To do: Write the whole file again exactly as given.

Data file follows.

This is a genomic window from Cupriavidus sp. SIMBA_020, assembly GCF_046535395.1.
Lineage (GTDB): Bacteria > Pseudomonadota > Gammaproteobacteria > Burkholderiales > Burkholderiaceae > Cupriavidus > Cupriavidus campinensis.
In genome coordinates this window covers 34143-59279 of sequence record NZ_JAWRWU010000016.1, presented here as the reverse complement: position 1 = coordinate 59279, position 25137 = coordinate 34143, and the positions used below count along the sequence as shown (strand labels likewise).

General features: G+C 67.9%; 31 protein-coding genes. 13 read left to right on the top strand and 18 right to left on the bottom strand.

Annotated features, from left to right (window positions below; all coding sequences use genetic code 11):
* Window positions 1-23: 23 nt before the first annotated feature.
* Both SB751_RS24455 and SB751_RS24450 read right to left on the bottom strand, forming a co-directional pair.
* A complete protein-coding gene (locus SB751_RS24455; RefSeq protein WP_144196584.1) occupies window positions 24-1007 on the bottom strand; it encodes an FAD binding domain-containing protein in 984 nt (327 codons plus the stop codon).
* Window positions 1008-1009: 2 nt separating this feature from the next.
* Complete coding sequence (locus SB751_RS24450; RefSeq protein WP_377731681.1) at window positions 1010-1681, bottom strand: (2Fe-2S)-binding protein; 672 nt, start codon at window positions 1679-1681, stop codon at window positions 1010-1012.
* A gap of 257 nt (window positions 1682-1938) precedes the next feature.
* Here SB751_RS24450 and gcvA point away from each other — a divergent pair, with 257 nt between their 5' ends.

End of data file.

This is a genomic window from Cupriavidus sp. SIMBA_020, assembly GCF_046535395.1.
Lineage (GTDB): Bacteria > Pseudomonadota > Gammaproteobacteria > Burkholderiales > Burkholderiaceae > Cupriavidus > Cupriavidus campinensis.
In genome coordinates this window covers 34143-59279 of sequence record NZ_JAWRWU010000016.1, presented here as the reverse complement: position 1 = coordinate 59279, position 25137 = coordinate 34143, and the positions used below count along the sequence as shown (strand labels likewise).

General features: G+C 67.9%; 31 protein-coding genes. 13 read left to right on the top strand and 18 right to left on the bottom strand.

Annotated features, from left to right (window positions below; all coding sequences use genetic code 11):
* Window positions 1-23: 23 nt before the first annotated feature.
* Both SB751_RS24455 and SB751_RS24450 read right to left on the bottom strand, forming a co-directional pair.
* A complete protein-coding gene (locus SB751_RS24455; RefSeq protein WP_144196584.1) occupies window positions 24-1007 on the bottom strand; it encodes an FAD binding domain-containing protein in 984 nt (327 codons plus the stop codon).
* Window positions 1008-1009: 2 nt separating this feature from the next.
* Complete coding sequence (locus SB751_RS24450; RefSeq protein WP_377731681.1) at window positions 1010-1681, bottom strand: (2Fe-2S)-binding protein; 672 nt, start codon at window positions 1679-1681, stop codon at window positions 1010-1012.
* A gap of 257 nt (window positions 1682-1938) precedes the next feature.
* Here SB751_RS24450 and gcvA point away from each other — a divergent pair, with 257 nt between their 5' ends.